Your loan officer will order closing documents (often called “docs”), which will be emailed to the title company, where you will go to sign the documents. Once he finds out what works best for you, your loan officer will set the appointment for your closing at the title company.
If you’re purchasing, your funding will generally occur the day of or the day after you close. If you’re refinancing, your finding will occur after your 3 days right of rescission has passed, which means if you closed on a Monday, your loan will fund on the Friday of the same week. Monies from the funding will be wired to the title company, who will work out disbursement.
Ideally, you should shop for a mortgage before you look for a house. It’s best to find the right company and get pre-approved. Sellers are often anxious to find strong buyers, and will be more willing to negotiate with you when you have a pre-approval in-hand.
For pre-qualification, a loan officer will analyze your income, assets and current debts to estimate what you will be able to afford on a home purchase.
Pre-approval is an approval for a specific loan amount, with or without a property address for purchase. The loan is underwritten and you get a commitment from the lender.
Pre-approval can be a great advantage to you when dealing with a realtor or homeowner. With a pre-approval in-hand, you are a much stronger buyer because you already have financing available.
Pre-approval also tells you the maximum loan amount for which you qualify, and allows your realtor to show you the most realistic homes for your price range and saves time in negotiating.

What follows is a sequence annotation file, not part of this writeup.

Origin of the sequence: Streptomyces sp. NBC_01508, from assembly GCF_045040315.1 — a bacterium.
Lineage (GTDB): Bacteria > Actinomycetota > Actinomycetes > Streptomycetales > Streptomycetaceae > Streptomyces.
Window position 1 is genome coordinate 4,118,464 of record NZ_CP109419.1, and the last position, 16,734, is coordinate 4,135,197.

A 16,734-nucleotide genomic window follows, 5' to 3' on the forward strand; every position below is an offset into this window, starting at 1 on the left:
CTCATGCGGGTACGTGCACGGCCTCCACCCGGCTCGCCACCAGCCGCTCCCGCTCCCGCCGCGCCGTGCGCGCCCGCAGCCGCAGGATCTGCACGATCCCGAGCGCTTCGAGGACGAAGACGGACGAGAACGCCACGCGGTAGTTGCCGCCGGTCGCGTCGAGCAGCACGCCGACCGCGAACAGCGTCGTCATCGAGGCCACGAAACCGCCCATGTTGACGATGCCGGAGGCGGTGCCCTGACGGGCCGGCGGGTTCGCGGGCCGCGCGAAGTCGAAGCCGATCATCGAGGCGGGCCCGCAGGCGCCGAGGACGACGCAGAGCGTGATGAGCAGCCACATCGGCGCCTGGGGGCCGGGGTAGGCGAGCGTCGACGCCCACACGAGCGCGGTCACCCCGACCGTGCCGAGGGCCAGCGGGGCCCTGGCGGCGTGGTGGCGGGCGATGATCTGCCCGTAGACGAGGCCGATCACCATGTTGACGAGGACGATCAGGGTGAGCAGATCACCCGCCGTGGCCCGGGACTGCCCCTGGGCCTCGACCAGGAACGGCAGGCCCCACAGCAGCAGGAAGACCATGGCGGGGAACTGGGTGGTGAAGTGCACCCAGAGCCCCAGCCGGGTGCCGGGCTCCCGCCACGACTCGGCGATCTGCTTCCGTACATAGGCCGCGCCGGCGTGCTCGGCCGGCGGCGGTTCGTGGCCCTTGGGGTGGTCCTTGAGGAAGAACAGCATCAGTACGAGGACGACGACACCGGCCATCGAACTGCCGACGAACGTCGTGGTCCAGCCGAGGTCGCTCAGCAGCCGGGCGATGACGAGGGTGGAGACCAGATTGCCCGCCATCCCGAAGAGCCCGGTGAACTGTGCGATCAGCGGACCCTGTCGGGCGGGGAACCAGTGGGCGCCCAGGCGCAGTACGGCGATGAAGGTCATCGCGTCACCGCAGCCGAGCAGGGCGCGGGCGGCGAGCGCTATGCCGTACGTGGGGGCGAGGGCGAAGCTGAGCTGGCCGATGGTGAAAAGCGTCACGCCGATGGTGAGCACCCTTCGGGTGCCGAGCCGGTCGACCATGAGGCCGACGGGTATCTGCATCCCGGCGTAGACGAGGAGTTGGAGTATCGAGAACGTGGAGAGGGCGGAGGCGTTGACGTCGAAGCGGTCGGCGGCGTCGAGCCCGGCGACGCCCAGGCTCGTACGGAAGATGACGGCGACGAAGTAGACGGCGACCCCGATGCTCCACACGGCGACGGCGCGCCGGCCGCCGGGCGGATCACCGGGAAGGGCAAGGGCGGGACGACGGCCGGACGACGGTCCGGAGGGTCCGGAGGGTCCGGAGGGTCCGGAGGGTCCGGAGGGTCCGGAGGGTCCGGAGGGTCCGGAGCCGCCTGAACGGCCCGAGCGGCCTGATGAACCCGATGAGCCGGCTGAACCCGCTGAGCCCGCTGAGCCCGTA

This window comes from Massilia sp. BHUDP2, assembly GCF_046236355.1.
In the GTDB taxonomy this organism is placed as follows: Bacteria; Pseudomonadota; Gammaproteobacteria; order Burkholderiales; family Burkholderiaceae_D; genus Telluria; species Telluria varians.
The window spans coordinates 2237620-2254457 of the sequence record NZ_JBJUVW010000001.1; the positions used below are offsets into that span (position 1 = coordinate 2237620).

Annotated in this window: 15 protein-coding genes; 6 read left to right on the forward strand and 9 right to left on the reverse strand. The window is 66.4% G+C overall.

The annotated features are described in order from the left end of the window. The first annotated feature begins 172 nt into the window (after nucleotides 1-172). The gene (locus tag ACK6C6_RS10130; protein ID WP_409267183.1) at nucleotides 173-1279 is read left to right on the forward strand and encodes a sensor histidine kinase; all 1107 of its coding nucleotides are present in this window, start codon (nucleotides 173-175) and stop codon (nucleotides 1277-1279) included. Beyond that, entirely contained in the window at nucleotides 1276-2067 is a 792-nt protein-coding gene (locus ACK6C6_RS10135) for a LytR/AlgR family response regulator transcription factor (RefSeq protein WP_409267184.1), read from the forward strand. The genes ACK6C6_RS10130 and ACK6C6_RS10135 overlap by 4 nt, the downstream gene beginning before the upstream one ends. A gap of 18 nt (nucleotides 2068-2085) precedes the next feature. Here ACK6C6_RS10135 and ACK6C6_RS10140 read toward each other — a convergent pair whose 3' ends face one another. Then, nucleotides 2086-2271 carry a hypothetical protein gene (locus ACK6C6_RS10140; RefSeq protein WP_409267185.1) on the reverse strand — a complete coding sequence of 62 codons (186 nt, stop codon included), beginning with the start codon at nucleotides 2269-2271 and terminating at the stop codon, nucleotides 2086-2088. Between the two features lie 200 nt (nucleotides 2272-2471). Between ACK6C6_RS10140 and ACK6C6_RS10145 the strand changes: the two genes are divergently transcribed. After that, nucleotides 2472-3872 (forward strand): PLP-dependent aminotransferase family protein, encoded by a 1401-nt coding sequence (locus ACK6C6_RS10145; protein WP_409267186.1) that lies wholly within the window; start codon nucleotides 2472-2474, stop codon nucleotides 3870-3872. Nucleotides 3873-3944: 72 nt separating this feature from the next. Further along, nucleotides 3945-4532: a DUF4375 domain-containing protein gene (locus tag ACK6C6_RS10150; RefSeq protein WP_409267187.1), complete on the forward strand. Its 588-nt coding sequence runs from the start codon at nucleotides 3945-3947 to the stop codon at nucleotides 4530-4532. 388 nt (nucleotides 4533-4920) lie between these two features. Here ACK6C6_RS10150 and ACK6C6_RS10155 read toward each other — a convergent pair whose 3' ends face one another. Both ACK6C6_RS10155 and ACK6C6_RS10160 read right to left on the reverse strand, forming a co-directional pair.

Of course! There are hundreds of lenders who are willing to close loans even for those with less-than-perfect credit. At Superior Lending Associates, we’re familiar with the most “creative” lenders in the industry, and in most cases we can find what you need.
Your loan officer will need the following documents for pre-approval, or loan application:
If you are self-employed, paid by commission or if you own rental real estate, addition documentation is required including:
You can refinance to get a lower rate and/or payment, taking no cash out, which is called a “rate and term” refinance. If you’re looking for a way to get money out of your home without selling it, you can do what is called a “cash-out refinance”; if you have un-financed equity in your home, you can borrow against that equity for cash or debt consolidation. You may want to wrap your credit card, student loans and/or car debts into your mortgage; these debts will be paid off completely and you’ll be left with one tax-deductible payment. Proceeds from refinancing can also be used as down payments on investment properties, or you can pull out cash for home-improvement or business investments.
An interest-only loan can be a big advantage for many reasons, but is the best idea when the value of your property is guaranteed to increase either because of a rising market or home-improvement. In these cases, an interest-only loan provides lower payments because you’re not required to pay on the principle, but your equity still goes up because of the rising property value.
What does it mean to “lock-in” my rate?
To float your rate means that even though you’ve been approved at a certain interest rate, that rate is subject to change with the market until it has been locked-in.